Considering the main structures of typical underwater vehicles, three types of numerical model are established, including the beam model, the shell-beam model, and the whole shell model. The results of the three models are compared during the analyses of global vibration, local vibration of cabins, and underwater acoustic radiation. Giving consideration to both the computational cost and accuracy, the proposed shell-beam model is appropriate for the calculation of low-medium frequency acoustic radiation of the main structures of underwater vehicles. The rationality and the frequency range of application of the shell-beam model are verified by calculating the fluid-structure coupling vibration response and the underwater acoustic radiation of the hull subjected to the transverse load excitation, which also demonstrate the significance of this model in engineering practice.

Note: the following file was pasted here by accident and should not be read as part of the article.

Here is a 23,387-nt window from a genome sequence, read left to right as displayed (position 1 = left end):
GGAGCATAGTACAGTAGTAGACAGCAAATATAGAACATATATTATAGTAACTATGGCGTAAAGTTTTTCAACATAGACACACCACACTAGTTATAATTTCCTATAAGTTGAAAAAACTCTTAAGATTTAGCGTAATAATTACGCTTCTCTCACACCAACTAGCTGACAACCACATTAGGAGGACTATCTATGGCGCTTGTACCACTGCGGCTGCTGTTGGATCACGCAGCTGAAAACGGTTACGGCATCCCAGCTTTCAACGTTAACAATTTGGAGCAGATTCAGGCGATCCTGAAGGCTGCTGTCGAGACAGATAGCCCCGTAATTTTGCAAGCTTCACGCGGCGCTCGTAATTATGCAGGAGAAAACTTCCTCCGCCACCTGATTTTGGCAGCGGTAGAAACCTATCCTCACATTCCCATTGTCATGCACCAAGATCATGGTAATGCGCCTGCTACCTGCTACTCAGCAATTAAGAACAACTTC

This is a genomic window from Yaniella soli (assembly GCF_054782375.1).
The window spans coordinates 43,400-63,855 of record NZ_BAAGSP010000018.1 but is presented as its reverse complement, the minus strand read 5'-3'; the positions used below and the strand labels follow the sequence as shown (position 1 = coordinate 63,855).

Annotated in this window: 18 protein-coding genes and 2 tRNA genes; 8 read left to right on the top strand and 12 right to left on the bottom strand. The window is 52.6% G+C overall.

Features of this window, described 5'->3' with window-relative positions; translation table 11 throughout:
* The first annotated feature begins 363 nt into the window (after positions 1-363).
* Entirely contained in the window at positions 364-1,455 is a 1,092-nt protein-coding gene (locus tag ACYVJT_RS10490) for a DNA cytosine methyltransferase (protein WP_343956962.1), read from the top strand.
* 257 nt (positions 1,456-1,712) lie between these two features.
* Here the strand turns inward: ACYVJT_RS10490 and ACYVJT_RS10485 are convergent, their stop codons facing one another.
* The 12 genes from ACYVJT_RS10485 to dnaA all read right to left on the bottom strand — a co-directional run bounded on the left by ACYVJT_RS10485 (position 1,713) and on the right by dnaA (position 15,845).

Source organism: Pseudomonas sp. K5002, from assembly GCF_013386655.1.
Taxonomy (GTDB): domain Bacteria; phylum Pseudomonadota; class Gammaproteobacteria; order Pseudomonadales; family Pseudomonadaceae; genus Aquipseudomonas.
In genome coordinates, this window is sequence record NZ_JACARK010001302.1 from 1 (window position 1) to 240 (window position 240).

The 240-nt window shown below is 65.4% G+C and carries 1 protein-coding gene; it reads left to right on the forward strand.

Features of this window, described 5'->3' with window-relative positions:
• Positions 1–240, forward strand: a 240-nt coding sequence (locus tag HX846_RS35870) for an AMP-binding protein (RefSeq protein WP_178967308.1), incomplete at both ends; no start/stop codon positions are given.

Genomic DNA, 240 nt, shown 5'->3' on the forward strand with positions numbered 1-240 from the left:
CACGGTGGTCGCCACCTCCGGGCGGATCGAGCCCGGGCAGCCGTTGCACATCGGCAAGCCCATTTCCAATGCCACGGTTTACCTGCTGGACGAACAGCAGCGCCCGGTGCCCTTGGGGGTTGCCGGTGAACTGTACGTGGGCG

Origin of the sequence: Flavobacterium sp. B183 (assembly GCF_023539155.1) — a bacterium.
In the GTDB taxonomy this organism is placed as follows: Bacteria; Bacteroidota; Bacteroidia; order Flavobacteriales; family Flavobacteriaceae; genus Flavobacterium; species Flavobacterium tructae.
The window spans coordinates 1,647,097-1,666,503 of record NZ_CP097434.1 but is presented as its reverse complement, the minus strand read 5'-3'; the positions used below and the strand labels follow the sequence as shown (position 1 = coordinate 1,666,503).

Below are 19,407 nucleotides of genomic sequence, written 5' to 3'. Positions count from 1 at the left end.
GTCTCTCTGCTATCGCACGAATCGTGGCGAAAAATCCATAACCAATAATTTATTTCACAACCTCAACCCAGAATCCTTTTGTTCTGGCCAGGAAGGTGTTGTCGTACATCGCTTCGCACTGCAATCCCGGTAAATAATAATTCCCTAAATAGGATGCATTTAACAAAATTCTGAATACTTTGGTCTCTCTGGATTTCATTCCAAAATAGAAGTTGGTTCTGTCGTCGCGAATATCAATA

The calculation research on the acoustic radiation of typical underwater vehicle structures can be generally divided into three types based on the calculation methods: analytical methods (Caresta & Kessissoglou 2009), numerical methods, and analytical-numerical hybrid methods (Zhu et al. 2014; Meyer et al. 2016; Qu et al. 2017). The analytical methods can be used for the study of basic laws and mechanisms, and can also be treated as benchmarks for numerical algorithms. However, when it comes to real ships with complex structures, it is difficult to accurately predict the forced vibration and underwater acoustic radiation characteristics by analytical methods. Previously, due to the limitation of the computer hardware, a whole ship was usually simplified as a free–free beam of variable cross section (the hull beam) when conducting the analysis of global vibration. In recent years, with the development of computer technology, whole shell models are usually established during analyses of the low-medium frequency vibration and acoustic radiation of underwater vehicles.